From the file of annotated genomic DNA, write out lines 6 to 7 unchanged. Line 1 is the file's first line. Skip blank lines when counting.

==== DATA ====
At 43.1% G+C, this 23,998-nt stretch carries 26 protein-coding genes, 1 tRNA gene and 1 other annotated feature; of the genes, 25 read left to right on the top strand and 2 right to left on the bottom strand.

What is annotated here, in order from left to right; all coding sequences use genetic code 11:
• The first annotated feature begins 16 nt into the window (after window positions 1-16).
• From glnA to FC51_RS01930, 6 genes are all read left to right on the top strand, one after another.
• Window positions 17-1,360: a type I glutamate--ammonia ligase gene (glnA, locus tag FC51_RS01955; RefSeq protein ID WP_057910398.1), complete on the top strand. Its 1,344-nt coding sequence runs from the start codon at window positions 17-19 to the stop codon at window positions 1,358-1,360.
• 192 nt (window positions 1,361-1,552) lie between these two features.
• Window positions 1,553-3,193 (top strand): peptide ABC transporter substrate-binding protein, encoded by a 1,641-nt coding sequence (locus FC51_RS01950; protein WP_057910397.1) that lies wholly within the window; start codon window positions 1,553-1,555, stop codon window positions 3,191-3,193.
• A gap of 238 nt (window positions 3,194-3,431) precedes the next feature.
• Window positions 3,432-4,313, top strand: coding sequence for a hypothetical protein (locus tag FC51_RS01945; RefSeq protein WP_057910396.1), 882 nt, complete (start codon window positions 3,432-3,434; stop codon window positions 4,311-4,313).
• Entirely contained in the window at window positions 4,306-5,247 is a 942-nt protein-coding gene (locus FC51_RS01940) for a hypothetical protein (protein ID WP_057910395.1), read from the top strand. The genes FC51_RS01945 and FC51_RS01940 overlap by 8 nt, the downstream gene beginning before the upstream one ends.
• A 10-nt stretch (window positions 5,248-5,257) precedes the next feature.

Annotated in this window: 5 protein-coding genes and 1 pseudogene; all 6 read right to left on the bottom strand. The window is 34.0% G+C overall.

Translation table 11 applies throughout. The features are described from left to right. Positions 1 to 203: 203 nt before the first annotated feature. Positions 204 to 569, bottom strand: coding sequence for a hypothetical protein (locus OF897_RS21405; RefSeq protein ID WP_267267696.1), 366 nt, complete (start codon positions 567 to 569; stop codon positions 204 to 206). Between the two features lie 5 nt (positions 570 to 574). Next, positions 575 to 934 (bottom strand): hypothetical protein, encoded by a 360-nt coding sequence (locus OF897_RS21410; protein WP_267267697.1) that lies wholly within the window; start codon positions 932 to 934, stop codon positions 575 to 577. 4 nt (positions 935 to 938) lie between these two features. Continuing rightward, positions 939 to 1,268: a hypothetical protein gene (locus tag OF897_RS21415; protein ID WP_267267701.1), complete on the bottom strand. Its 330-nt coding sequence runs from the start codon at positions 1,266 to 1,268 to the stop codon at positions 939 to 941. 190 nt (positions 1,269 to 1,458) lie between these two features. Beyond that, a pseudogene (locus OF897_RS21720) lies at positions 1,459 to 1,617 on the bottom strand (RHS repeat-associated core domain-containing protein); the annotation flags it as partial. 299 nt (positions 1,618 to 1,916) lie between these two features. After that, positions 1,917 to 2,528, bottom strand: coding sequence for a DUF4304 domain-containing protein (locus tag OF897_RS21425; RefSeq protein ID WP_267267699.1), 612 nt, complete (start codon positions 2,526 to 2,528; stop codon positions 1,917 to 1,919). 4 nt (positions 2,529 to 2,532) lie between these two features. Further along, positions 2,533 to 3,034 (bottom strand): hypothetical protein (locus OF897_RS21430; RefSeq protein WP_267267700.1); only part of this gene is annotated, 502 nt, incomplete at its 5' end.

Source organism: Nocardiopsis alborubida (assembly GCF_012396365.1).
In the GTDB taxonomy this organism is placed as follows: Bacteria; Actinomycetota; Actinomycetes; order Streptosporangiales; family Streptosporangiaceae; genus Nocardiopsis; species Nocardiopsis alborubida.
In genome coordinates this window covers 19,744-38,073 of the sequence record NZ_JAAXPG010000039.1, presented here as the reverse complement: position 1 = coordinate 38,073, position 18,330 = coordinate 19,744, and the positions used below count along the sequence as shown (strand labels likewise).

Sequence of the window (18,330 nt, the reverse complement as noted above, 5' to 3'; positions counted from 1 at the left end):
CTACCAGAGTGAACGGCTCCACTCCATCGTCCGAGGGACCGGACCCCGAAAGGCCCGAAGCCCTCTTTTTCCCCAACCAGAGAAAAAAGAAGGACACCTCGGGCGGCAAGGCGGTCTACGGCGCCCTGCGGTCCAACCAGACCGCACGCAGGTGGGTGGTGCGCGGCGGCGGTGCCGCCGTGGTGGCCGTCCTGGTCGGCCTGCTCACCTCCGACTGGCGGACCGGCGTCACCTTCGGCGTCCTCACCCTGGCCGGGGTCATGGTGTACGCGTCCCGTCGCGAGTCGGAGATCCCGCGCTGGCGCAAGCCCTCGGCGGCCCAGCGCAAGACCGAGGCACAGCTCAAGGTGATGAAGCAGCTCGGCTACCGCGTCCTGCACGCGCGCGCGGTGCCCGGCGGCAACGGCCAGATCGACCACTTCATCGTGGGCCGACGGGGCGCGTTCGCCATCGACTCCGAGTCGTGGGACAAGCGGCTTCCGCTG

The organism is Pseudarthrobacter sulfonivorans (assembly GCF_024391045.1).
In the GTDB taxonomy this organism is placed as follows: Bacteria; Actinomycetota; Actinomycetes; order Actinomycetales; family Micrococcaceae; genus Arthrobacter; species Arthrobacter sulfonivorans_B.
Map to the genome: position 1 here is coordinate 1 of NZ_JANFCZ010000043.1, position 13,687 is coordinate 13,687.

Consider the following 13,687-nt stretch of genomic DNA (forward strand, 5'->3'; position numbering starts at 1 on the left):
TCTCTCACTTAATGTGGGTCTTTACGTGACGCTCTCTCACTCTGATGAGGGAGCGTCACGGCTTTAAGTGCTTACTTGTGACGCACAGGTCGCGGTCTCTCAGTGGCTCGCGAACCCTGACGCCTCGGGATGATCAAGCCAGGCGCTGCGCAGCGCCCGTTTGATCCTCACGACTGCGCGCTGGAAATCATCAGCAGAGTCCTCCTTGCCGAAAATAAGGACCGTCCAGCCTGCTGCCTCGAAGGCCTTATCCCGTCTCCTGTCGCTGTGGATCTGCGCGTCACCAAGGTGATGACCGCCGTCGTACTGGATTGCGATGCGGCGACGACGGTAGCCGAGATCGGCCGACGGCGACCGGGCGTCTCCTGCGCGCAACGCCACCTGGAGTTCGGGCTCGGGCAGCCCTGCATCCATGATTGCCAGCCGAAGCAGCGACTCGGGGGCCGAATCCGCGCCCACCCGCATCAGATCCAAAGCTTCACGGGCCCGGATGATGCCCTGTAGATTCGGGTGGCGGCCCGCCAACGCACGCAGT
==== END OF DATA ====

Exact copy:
• 192 nt (window positions 1,361-1,552) lie between these two features.
• Window positions 1,553-3,193 (top strand): peptide ABC transporter substrate-binding protein, encoded by a 1,641-nt coding sequence (locus FC51_RS01950; protein WP_057910397.1) that lies wholly within the window; start codon window positions 1,553-1,555, stop codon window positions 3,191-3,193.